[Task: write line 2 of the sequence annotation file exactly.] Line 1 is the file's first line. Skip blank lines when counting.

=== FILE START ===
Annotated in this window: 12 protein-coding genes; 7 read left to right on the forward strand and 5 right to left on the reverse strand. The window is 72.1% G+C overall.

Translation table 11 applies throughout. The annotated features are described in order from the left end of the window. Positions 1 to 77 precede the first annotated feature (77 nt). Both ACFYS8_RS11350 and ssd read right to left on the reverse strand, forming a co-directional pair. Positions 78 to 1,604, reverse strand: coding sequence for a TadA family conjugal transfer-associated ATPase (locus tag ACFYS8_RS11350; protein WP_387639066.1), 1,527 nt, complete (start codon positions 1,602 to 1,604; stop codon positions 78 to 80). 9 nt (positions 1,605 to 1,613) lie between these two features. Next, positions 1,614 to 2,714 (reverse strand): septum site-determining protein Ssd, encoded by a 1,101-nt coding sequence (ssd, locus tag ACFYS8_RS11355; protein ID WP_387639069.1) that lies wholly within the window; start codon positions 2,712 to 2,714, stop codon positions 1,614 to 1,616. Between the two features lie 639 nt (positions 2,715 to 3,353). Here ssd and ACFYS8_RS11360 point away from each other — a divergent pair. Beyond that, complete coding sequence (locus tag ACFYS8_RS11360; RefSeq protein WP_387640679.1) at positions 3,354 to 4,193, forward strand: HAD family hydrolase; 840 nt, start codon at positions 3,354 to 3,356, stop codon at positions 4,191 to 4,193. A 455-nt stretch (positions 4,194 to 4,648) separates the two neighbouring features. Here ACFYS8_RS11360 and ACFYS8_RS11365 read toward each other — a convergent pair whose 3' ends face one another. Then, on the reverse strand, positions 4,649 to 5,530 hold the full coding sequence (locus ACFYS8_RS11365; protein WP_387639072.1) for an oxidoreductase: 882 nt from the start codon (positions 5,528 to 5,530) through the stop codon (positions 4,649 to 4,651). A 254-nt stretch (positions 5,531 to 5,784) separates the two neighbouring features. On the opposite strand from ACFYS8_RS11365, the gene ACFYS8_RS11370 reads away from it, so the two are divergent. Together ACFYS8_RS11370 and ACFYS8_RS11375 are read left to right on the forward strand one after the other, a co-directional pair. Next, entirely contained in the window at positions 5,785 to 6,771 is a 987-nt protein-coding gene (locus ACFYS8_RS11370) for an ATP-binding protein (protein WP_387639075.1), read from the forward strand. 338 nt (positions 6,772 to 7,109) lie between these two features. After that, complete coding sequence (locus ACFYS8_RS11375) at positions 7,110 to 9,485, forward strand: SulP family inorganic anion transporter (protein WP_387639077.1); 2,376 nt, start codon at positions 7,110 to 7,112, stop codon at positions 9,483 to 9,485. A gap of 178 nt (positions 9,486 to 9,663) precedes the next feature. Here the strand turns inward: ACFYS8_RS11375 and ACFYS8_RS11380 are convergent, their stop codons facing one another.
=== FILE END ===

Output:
Translation table 11 applies throughout. The annotated features are described in order from the left end of the window. Positions 1 to 77 precede the first annotated feature (77 nt). Both ACFYS8_RS11350 and ssd read right to left on the reverse strand, forming a co-directional pair. Positions 78 to 1,604, reverse strand: coding sequence for a TadA family conjugal transfer-associated ATPase (locus tag ACFYS8_RS11350; protein WP_387639066.1), 1,527 nt, complete (start codon positions 1,602 to 1,604; stop codon positions 78 to 80). 9 nt (positions 1,605 to 1,613) lie between these two features. Next, positions 1,614 to 2,714 (reverse strand): septum site-determining protein Ssd, encoded by a 1,101-nt coding sequence (ssd, locus tag ACFYS8_RS11355; protein ID WP_387639069.1) that lies wholly within the window; start codon positions 2,712 to 2,714, stop codon positions 1,614 to 1,616. Between the two features lie 639 nt (positions 2,715 to 3,353). Here ssd and ACFYS8_RS11360 point away from each other — a divergent pair. Beyond that, complete coding sequence (locus tag ACFYS8_RS11360; RefSeq protein WP_387640679.1) at positions 3,354 to 4,193, forward strand: HAD family hydrolase; 840 nt, start codon at positions 3,354 to 3,356, stop codon at positions 4,191 to 4,193. A 455-nt stretch (positions 4,194 to 4,648) separates the two neighbouring features. Here ACFYS8_RS11360 and ACFYS8_RS11365 read toward each other — a convergent pair whose 3' ends face one another. Then, on the reverse strand, positions 4,649 to 5,530 hold the full coding sequence (locus ACFYS8_RS11365; protein WP_387639072.1) for an oxidoreductase: 882 nt from the start codon (positions 5,528 to 5,530) through the stop codon (positions 4,649 to 4,651). A 254-nt stretch (positions 5,531 to 5,784) separates the two neighbouring features. On the opposite strand from ACFYS8_RS11365, the gene ACFYS8_RS11370 reads away from it, so the two are divergent. Together ACFYS8_RS11370 and ACFYS8_RS11375 are read left to right on the forward strand one after the other, a co-directional pair. Next, entirely contained in the window at positions 5,785 to 6,771 is a 987-nt protein-coding gene (locus ACFYS8_RS11370) for an ATP-binding protein (protein WP_387639075.1), read from the forward strand. 338 nt (positions 6,772 to 7,109) lie between these two features. After that, complete coding sequence (locus ACFYS8_RS11375) at positions 7,110 to 9,485, forward strand: SulP family inorganic anion transporter (protein WP_387639077.1); 2,376 nt, start codon at positions 7,110 to 7,112, stop codon at positions 9,483 to 9,485. A gap of 178 nt (positions 9,486 to 9,663) precedes the next feature. Here the strand turns inward: ACFYS8_RS11375 and ACFYS8_RS11380 are convergent, their stop codons facing one another.